The mass of the Mexican population remained out of this political mix while a growing number of Criollos jostled with Penisulares for political control and influence and its associated economic benefits. This reality added class as an issue to the already simmering friction of race.
On the frontera, though, people had to be more pragmatic. Issues that seemed of paramount concern in Mexico City often became muted in places like Tejas.
But who were these conspirators?
The purity of Spanish blood, or Limpieza de Sangre, was a concept imported from Europe to Mexico in the 1500s. Originally, this concept helped identify persons of Jewish or Muslim descent during the violent and turbulent Reconquista of the Iberian Peninsula.
When the Spanish conquered the Mexica (Aztecs) and expanded their new world empire, they applied the practice to the conquered populations. Before long the idea of ethnic and religious purity became blended with concepts of racial purity as well with the addition of Africans and Asians to the mix. Eventually every race on earth had some representation in the Americas.
This reality resulted in a staggering and bewildering system of castes in colonial New Spain as people of different heritages mixed and mingled. There were large stratifications:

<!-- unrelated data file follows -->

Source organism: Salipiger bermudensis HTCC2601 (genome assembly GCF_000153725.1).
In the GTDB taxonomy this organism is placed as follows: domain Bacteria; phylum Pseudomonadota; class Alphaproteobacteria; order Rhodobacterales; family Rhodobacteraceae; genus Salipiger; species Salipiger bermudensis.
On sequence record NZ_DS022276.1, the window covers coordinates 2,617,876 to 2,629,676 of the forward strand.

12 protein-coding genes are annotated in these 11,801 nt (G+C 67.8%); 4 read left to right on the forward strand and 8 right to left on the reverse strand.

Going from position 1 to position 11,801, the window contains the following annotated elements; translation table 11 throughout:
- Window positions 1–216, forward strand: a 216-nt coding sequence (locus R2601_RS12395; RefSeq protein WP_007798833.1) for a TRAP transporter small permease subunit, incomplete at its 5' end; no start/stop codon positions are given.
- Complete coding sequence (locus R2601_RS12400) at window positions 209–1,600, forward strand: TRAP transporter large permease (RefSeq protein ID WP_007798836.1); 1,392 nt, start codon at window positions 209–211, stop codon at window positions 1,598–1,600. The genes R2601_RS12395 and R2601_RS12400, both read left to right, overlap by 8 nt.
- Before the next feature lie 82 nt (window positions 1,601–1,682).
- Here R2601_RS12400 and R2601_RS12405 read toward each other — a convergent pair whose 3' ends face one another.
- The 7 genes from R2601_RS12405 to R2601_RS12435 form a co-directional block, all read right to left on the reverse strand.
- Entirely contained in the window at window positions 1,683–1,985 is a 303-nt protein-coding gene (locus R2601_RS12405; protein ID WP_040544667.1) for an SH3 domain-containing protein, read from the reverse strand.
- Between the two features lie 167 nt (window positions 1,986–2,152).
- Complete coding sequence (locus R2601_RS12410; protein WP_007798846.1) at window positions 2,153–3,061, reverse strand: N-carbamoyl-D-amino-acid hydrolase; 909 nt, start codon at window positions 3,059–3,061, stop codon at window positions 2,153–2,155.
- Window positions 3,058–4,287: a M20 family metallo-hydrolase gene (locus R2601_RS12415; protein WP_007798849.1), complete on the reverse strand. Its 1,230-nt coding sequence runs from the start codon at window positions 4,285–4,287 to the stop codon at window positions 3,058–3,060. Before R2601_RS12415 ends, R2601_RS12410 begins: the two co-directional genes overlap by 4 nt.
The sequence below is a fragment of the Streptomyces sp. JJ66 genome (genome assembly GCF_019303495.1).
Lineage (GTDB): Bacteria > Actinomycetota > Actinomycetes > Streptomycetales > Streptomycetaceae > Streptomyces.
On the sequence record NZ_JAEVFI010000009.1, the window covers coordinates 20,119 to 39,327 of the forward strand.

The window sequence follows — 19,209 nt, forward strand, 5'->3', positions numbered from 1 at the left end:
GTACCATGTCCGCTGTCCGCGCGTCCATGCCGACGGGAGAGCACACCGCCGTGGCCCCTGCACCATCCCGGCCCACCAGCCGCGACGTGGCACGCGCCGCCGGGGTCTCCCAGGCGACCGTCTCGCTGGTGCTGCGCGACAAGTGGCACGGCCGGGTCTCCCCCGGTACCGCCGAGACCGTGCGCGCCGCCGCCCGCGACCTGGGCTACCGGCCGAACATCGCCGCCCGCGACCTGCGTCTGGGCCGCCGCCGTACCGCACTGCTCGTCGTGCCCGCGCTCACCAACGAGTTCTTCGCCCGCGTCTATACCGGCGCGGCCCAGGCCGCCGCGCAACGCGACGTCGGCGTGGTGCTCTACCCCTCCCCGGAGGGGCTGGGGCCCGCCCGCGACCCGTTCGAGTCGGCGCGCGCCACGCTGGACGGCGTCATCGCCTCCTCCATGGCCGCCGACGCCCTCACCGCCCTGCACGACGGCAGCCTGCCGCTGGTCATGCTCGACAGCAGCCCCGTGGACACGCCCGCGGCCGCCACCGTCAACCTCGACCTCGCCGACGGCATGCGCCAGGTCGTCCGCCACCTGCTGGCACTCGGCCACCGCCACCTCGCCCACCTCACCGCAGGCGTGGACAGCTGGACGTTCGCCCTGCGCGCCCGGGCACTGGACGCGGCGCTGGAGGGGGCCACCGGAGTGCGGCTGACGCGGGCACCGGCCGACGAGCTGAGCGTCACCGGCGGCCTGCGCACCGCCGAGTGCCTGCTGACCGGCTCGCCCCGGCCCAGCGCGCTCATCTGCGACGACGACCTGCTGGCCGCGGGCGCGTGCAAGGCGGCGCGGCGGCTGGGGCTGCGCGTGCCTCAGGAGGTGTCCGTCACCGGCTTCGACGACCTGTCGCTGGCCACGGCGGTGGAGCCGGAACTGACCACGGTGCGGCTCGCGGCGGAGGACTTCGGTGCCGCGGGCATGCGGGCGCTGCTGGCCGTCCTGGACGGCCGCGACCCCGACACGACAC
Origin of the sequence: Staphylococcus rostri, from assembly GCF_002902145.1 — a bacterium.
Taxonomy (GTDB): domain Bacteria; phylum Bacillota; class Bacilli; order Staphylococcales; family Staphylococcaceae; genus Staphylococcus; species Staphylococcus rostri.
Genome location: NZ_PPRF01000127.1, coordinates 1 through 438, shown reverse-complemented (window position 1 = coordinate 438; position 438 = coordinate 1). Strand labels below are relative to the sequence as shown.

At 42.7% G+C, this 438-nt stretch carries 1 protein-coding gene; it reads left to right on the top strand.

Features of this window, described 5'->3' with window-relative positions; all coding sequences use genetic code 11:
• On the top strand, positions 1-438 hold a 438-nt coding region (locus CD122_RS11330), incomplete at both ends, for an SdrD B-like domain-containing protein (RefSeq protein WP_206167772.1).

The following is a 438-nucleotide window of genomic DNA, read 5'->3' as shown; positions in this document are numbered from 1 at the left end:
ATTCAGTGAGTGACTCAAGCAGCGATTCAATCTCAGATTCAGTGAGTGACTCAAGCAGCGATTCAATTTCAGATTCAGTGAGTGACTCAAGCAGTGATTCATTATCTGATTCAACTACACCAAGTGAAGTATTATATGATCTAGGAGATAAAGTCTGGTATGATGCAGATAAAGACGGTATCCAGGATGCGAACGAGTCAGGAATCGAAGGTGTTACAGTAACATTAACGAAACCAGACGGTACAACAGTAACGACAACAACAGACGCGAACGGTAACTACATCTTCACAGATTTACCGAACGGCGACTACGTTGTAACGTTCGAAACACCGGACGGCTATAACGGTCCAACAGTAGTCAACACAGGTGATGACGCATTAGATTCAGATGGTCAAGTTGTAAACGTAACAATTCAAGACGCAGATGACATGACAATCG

• Penisulares (Europeans born in Spain)
• Criollos (Europeans born in New Spain)
• Mestizos (Mixed Indian and European)
• Indios (Indians)
• African Slaves
The first two categories accounted for about 10% of the population. Within the remaining 90%, however, there was a rainbow array of combinations. This diversity led to widespread stereotypes and prejudices about various racial and ethnic combinations. Poetry, literature, and politics all became tinted with caste issues with people of purely European ancestry become increasingly rare as New Spain matured.
Having traveled to Béxar, Nacogdoches, the Red River, and down through Goliad to Matamoros in 1827, General Manuel Mier y Terán grew worried about what he saw. Notably, he believed the population trends in Texas would lead to an eventual loss of that region for Mexico and remained suspicious of American designs. He recommended several methods to remedy the situation:
Mexican Foreign Minister Lucas Alaman y Escalada agreed with these observations, and took measures to more successfully integrate Tejas into the Mexican economy, and to make its settlers more accountable to the Mexican government. He also hoped to attract a better quality of immigrant than those he feared were crowding Mexico’s northern frontera. The resulting Law of April 6, 1830, included the following elements:
Give tomatoes at least two feet of space between plants, keep the soil moist (drip irrigation works best for this), and plant chives near the base of the tomatoes to ward off insects. Planting marigolds around the border of the garden will help to fend off those pesky nematodes.